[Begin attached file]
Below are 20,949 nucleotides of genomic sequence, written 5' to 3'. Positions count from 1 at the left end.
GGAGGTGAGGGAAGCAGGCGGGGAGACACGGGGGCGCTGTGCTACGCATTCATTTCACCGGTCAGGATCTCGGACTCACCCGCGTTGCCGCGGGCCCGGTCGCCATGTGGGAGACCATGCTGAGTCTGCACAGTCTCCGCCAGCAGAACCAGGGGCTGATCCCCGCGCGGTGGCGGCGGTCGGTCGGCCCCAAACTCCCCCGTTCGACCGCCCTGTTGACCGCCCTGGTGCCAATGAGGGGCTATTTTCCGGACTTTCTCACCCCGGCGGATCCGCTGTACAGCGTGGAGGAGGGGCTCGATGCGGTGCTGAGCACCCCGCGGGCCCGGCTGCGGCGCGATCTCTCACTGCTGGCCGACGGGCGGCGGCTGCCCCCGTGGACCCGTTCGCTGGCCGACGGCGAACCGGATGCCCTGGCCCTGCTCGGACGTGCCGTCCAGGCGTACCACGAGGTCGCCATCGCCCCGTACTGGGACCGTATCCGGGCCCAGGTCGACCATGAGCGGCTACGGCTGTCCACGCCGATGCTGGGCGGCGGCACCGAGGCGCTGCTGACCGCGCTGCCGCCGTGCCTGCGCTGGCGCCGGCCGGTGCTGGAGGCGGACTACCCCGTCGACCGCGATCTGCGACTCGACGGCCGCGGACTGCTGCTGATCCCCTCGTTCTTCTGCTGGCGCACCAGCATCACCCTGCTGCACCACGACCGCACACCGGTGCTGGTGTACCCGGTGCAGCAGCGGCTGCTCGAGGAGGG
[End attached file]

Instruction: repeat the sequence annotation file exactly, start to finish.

Below are 20,949 nucleotides of genomic sequence, written 5' to 3'. Positions count from 1 at the left end.
GGAGGTGAGGGAAGCAGGCGGGGAGACACGGGGGCGCTGTGCTACGCATTCATTTCACCGGTCAGGATCTCGGACTCACCCGCGTTGCCGCGGGCCCGGTCGCCATGTGGGAGACCATGCTGAGTCTGCACAGTCTCCGCCAGCAGAACCAGGGGCTGATCCCCGCGCGGTGGCGGCGGTCGGTCGGCCCCAAACTCCCCCGTTCGACCGCCCTGTTGACCGCCCTGGTGCCAATGAGGGGCTATTTTCCGGACTTTCTCACCCCGGCGGATCCGCTGTACAGCGTGGAGGAGGGGCTCGATGCGGTGCTGAGCACCCCGCGGGCCCGGCTGCGGCGCGATCTCTCACTGCTGGCCGACGGGCGGCGGCTGCCCCCGTGGACCCGTTCGCTGGCCGACGGCGAACCGGATGCCCTGGCCCTGCTCGGACGTGCCGTCCAGGCGTACCACGAGGTCGCCATCGCCCCGTACTGGGACCGTATCCGGGCCCAGGTCGACCATGAGCGGCTACGGCTGTCCACGCCGATGCTGGGCGGCGGCACCGAGGCGCTGCTGACCGCGCTGCCGCCGTGCCTGCGCTGGCGCCGGCCGGTGCTGGAGGCGGACTACCCCGTCGACCGCGATCTGCGACTCGACGGCCGCGGACTGCTGCTGATCCCCTCGTTCTTCTGCTGGCGCACCAGCATCACCCTGCTGCACCACGACCGCACACCGGTGCTGGTGTACCCGGTGCAGCAGCGGCTGCTCGAGGAGGG